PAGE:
Title: Snow Sense. A Guide to Evaluating Snow Avalanche Hazard.
Authors: Jill Fredston and Doug Fesler
Paperback: 120 pages
Publisher: Alaska Mountain Safety Center, Incorporated; 5th edition (May 1999)
Product Dimensions: 7.3 x 5 x 0.4 inches
"Snow Sense" is a best-selling, easy to read, informative avalanche safety book. Intended for skiers, snowmachiners, snowboarders, climbers and others who work and play in avalanche country, "Snow Sense" is written to help backcountry travelers learn to recognize, evaluate, and avoid snow avalanche hazards. This is not an encyclopeadic reference by any means. In fact, it's more like a Ciff's Notes on the topic of traveling safely in snow; however, it is a worthwhile read and touches on the basics of the following:
- Types of avalanches
- Avalanche evaluation process
- Terrain and contributing weather
- Determining if the snow can slide
- Alternatives and consequences
- Decision making using a checklist
- Route selection and safe travel practices
Avalanche accidents do not happen by accident; they happen for particular reasons. This book addresses the critical terrain, snowpack, and weather variables that make it possible for a slope to avalanche along with the human factors that allow most accidents to happen. If you don't want to become an avalanche victim, read this book. As usual, this is just one of many references to be used to educate yourself about snowy mountain terrain.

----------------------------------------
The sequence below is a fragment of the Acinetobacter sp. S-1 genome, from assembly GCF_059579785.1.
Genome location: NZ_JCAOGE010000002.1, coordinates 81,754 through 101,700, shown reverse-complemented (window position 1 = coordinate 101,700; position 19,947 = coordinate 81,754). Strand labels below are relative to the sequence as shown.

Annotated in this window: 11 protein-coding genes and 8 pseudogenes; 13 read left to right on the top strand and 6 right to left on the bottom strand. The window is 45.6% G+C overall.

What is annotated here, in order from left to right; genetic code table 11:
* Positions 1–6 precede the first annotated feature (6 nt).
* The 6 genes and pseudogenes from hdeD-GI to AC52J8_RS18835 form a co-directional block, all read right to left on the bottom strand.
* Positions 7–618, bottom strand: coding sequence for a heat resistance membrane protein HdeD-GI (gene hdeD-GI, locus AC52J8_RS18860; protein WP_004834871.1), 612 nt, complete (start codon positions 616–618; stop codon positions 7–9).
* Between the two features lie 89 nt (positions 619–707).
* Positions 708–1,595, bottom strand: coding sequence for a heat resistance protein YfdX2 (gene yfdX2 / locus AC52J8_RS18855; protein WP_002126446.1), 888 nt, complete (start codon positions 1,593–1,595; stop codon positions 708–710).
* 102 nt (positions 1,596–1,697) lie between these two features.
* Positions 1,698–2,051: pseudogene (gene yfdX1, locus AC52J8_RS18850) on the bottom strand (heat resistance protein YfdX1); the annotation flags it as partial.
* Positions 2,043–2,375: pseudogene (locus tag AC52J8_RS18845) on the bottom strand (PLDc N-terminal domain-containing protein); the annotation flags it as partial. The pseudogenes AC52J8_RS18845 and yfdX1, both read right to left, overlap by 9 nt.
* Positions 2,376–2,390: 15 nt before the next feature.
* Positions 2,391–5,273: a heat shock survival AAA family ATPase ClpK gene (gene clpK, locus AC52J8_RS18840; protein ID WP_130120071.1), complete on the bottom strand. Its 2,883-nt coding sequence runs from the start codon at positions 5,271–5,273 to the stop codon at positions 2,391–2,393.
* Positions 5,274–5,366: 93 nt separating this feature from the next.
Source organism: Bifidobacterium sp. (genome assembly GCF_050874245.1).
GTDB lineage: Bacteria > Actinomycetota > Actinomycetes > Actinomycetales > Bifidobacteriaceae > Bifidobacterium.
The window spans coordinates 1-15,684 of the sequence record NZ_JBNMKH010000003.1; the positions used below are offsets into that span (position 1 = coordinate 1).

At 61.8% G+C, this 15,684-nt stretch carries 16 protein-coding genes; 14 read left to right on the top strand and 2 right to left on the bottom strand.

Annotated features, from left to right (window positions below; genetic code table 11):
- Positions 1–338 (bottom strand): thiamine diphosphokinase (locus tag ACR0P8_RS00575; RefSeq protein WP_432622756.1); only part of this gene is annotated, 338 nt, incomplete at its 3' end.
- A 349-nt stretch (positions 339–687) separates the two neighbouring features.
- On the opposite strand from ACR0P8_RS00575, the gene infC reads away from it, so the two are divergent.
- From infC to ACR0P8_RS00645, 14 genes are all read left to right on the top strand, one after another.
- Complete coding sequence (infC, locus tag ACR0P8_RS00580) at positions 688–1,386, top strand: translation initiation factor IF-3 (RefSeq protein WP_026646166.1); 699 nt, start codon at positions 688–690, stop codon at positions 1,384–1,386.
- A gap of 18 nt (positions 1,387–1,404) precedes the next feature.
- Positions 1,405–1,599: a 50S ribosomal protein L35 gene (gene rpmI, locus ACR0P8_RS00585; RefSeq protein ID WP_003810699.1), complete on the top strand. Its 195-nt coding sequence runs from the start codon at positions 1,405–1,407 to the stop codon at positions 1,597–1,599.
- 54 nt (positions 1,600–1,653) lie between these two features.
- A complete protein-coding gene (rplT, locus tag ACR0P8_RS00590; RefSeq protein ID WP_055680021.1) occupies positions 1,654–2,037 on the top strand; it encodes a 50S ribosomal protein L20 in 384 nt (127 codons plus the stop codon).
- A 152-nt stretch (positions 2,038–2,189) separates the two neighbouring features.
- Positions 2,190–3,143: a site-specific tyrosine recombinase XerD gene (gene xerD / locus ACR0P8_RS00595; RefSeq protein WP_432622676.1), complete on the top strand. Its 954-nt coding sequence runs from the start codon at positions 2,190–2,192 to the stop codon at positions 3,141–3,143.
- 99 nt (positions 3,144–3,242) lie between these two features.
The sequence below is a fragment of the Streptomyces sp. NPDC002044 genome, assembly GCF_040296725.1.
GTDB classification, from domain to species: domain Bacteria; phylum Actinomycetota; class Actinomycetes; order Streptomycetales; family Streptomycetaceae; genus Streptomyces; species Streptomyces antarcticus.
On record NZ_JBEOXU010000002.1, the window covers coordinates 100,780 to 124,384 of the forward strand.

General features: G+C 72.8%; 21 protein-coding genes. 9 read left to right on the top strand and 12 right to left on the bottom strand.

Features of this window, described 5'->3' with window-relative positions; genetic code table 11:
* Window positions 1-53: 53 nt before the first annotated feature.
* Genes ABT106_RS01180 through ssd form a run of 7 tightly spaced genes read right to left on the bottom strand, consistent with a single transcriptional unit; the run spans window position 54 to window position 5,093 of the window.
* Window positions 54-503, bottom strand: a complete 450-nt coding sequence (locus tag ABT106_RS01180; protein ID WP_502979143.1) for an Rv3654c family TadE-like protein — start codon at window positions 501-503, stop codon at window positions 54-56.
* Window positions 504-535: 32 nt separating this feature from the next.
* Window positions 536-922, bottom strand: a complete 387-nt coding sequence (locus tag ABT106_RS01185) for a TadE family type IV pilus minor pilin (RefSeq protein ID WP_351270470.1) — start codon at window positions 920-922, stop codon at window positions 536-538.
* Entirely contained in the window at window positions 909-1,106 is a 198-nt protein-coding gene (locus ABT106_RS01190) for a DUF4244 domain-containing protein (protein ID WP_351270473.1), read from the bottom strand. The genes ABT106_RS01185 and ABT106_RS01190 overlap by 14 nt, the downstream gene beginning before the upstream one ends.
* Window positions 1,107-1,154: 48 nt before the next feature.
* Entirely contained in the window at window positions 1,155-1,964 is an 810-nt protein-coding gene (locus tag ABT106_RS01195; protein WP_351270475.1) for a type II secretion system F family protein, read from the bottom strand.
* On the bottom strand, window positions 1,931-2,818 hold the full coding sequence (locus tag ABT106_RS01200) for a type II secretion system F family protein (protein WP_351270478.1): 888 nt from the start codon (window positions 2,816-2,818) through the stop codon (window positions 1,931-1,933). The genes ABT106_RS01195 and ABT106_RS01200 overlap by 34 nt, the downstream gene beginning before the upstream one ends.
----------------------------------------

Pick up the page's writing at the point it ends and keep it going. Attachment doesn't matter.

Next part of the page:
About the AuthorsDoug Felser and Jill Fredston are avalanche professionals and run the non-profit Alaska Mountain Safety Center, Inc. They specialize in avalanche hazard evaluation, forecasting, mitigation, and education.
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